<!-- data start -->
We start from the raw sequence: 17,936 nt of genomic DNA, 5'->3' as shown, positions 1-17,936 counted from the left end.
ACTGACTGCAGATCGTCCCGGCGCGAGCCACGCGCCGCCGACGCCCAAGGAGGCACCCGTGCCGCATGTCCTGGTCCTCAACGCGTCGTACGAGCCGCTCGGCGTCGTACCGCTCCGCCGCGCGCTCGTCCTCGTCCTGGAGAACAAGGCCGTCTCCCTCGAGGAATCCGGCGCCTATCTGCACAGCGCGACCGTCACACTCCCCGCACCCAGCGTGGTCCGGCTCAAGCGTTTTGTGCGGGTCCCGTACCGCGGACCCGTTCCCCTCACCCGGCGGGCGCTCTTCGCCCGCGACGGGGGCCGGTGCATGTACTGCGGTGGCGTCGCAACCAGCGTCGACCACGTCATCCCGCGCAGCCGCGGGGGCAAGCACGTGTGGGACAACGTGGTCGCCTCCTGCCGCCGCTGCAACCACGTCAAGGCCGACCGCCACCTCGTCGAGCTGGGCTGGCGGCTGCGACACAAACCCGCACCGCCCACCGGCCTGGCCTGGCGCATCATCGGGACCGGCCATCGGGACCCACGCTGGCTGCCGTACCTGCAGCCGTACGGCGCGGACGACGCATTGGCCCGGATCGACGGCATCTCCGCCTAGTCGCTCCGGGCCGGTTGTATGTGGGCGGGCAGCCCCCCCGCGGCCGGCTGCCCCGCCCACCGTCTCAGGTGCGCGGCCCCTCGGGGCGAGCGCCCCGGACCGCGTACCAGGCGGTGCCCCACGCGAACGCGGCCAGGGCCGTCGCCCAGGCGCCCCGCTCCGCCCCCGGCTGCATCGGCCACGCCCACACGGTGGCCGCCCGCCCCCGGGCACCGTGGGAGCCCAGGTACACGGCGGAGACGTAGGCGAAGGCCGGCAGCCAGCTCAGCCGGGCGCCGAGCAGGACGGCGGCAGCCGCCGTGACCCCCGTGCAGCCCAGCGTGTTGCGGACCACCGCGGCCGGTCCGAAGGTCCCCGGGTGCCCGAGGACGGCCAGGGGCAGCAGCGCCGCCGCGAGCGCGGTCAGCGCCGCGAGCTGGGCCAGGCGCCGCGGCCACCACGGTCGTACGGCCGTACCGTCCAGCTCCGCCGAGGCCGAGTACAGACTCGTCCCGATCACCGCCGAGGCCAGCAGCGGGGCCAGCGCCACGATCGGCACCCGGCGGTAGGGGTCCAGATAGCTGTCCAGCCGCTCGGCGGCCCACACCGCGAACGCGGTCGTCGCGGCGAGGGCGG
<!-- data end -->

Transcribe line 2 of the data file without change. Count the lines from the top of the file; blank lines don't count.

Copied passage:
ACTGACTGCAGATCGTCCCGGCGCGAGCCACGCGCCGCCGACGCCCAAGGAGGCACCCGTGCCGCATGTCCTGGTCCTCAACGCGTCGTACGAGCCGCTCGGCGTCGTACCGCTCCGCCGCGCGCTCGTCCTCGTCCTGGAGAACAAGGCCGTCTCCCTCGAGGAATCCGGCGCCTATCTGCACAGCGCGACCGTCACACTCCCCGCACCCAGCGTGGTCCGGCTCAAGCGTTTTGTGCGGGTCCCGTACCGCGGACCCGTTCCCCTCACCCGGCGGGCGCTCTTCGCCCGCGACGGGGGCCGGTGCATGTACTGCGGTGGCGTCGCAACCAGCGTCGACCACGTCATCCCGCGCAGCCGCGGGGGCAAGCACGTGTGGGACAACGTGGTCGCCTCCTGCCGCCGCTGCAACCACGTCAAGGCCGACCGCCACCTCGTCGAGCTGGGCTGGCGGCTGCGACACAAACCCGCACCGCCCACCGGCCTGGCCTGGCGCATCATCGGGACCGGCCATCGGGACCCACGCTGGCTGCCGTACCTGCAGCCGTACGGCGCGGACGACGCATTGGCCCGGATCGACGGCATCTCCGCCTAGTCGCTCCGGGCCGGTTGTATGTGGGCGGGCAGCCCCCCCGCGGCCGGCTGCCCCGCCCACCGTCTCAGGTGCGCGGCCCCTCGGGGCGAGCGCCCCGGACCGCGTACCAGGCGGTGCCCCACGCGAACGCGGCCAGGGCCGTCGCCCAGGCGCCCCGCTCCGCCCCCGGCTGCATCGGCCACGCCCACACGGTGGCCGCCCGCCCCCGGGCACCGTGGGAGCCCAGGTACACGGCGGAGACGTAGGCGAAGGCCGGCAGCCAGCTCAGCCGGGCGCCGAGCAGGACGGCGGCAGCCGCCGTGACCCCCGTGCAGCCCAGCGTGTTGCGGACCACCGCGGCCGGTCCGAAGGTCCCCGGGTGCCCGAGGACGGCCAGGGGCAGCAGCGCCGCCGCGAGCGCGGTCAGCGCCGCGAGCTGGGCCAGGCGCCGCGGCCACCACGGTCGTACGGCCGTACCGTCCAGCTCCGCCGAGGCCGAGTACAGACTCGTCCCGATCACCGCCGAGGCCAGCAGCGGGGCCAGCGCCACGATCGGCACCCGGCGGTAGGGGTCCAGATAGCTGTCCAGCCGCTCGGCGGCCCACACCGCGAACGCGGTCGTCGCGGCGAGGGCGG